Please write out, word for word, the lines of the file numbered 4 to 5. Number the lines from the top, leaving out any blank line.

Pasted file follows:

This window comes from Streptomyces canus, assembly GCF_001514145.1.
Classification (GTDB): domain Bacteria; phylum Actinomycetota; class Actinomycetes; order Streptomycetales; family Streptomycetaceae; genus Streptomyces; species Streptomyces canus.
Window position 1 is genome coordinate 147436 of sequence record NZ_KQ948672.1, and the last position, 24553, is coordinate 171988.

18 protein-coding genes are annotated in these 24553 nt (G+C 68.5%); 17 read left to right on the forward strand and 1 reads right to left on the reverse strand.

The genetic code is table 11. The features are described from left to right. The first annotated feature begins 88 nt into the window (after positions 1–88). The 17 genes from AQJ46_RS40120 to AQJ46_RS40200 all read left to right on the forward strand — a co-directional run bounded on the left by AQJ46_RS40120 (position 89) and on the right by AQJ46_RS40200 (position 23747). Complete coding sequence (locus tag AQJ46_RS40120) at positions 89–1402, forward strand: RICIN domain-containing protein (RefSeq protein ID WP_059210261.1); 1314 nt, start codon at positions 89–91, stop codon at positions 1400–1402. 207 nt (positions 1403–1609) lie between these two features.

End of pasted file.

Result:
18 protein-coding genes are annotated in these 24553 nt (G+C 68.5%); 17 read left to right on the forward strand and 1 reads right to left on the reverse strand.

The genetic code is table 11. The features are described from left to right. The first annotated feature begins 88 nt into the window (after positions 1–88). The 17 genes from AQJ46_RS40120 to AQJ46_RS40200 all read left to right on the forward strand — a co-directional run bounded on the left by AQJ46_RS40120 (position 89) and on the right by AQJ46_RS40200 (position 23747). Complete coding sequence (locus tag AQJ46_RS40120) at positions 89–1402, forward strand: RICIN domain-containing protein (RefSeq protein ID WP_059210261.1); 1314 nt, start codon at positions 89–91, stop codon at positions 1400–1402. 207 nt (positions 1403–1609) lie between these two features.